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Answers to Questions Regarding Maintenance and Construction Projects in the City of Olean

May 22, 2014 Olean - Summer time is quickly approaching. It is the season for longer and warmer days, as well as lawn mowers and home repair projects. William J. Aiello, Mayor of the city of Olean, would like to remind residents of the some of the city’s policies and address some of the questions that have been asked.

“I have had a number of inquiries from our residents concerning the necessity of obtaining permits from our Codes Enforcement Office for regular home maintenance,” Mayor Aiello stated. “In addition there are some misconceptions regarding the consequence of home maintenance on the assessed value of a home. It is time to clear the air.”

“A building permit is required for structural changes and new construction,” said Captain Ed Jennings, Code Enforcement Officer. “Projects such as deck and porch additions, re-roofing, foundation repairs, demolitions and sheds larger than 100 square feet in size would need a permit. As would installations of new electrical service, new heating units or a solid fuel stove. A permit is required in these instances to protect the property owners. Our department has procedures to make sure that the construction is built according to specifications, that current zoning laws are met, and that the contractor is properly licensed and insured.”

“There are many projects that do not need permits,” Captain Jennings added. “Examples include fences, siding, house painting, as well as gutter and downspout replacement. Replacement windows generally do not need a permit; however, if there are structural changes when a window is replaced, a permit would be necessary. When in doubt, it’s probably a good idea to call our office at 716-372-5683.”

As for the cost of a permit, they generally run at $35.00 plus $4.00 per thousand of building cost which includes material and labor.

Nancy Champlin, the city’s Assessor, addressed the question regarding the assessed value of a home following a construction project. “Routine maintenance and repairs needed to keep property in good condition will not trigger an increase in the assessed value of a home,” said Mrs. Champlin. “This would include projects such as painting, removing and replacing rotted wood in steps and porch decking, re-roofing, window and door replacement, as well as new furnace and hot water tank replacement.”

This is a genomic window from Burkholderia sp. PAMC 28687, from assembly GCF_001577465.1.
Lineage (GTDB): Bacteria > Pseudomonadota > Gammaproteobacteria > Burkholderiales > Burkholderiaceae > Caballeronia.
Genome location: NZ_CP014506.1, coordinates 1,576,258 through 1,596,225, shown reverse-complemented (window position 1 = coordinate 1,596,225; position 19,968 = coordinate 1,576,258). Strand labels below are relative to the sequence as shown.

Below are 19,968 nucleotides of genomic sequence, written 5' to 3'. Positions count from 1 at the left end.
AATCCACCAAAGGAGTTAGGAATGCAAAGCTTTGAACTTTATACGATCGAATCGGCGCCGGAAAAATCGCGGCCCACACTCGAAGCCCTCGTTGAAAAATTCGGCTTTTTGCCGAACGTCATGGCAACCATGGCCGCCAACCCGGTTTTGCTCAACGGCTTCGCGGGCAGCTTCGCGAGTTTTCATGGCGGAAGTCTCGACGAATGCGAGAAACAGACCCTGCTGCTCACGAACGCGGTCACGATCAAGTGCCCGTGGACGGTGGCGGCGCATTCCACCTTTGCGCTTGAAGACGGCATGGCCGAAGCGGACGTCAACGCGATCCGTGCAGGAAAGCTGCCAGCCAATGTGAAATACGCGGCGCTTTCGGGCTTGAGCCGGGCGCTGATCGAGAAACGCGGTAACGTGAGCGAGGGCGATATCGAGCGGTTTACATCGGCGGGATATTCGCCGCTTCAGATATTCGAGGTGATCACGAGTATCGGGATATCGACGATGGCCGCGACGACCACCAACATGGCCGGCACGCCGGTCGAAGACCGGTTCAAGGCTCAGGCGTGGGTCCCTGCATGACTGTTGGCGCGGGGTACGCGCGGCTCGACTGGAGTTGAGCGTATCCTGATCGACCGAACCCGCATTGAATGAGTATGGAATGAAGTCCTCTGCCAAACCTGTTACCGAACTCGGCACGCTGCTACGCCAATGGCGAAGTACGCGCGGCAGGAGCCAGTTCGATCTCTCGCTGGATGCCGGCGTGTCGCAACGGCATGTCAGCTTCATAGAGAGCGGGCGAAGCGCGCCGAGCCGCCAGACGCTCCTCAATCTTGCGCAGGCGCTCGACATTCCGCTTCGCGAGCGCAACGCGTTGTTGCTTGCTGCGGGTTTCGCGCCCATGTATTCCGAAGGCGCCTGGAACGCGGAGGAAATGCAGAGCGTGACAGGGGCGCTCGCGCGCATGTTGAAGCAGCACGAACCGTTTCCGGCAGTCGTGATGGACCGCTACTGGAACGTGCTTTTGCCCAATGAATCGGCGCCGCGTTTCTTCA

“On the other hand,” she added, major renovations that increase the value of the home may trigger an increase in assessed value. This would include jobs such as porch removal and replacement, additions to the home, new kitchens and baths, sheds larger than 150 square feet, in ground pools or a total exterior upgrade, for example when the project includes a whole house being sided with vinyl.”

“In general, maintenance and repair work to replace items that have come to the end of their useful life and are necessary to retain the present value of the property, will not increase the assessment,” Mrs. Champlin summarized. “However, renovations and additions that upgrade the condition of the property would result in an increase in property value.

Mayor Aiello also wanted to remind residents that the City has a grass ordinance in effect from May 1 until October 15 which states that the grass shall not exceed eight inches in height. The Code Enforcement Office has the authority and power to enforce the ordinance and will notify the owner in the event of a violation.

In addition clippings and other yard debris are not to be disposed of in the street. According to Tom Windus, Director of the city’s Department of Public Works, “The city barred debris from the street because it ends up filling our storm sewer system. Unfortunately this can lead to localized backups and possibly flooding of the streets.”

“I hope this clears up any misunderstandings that Olean residents have about the City’s policies,” Mayor Aiello said. “I have heard a number of times that people do not want to do routine maintenance on their home because of high permit fees and that the project will trigger an increase in their assessments leading to higher taxes. This is not the case. If residents have questions, please call my office and we will help you find the answer to your question.”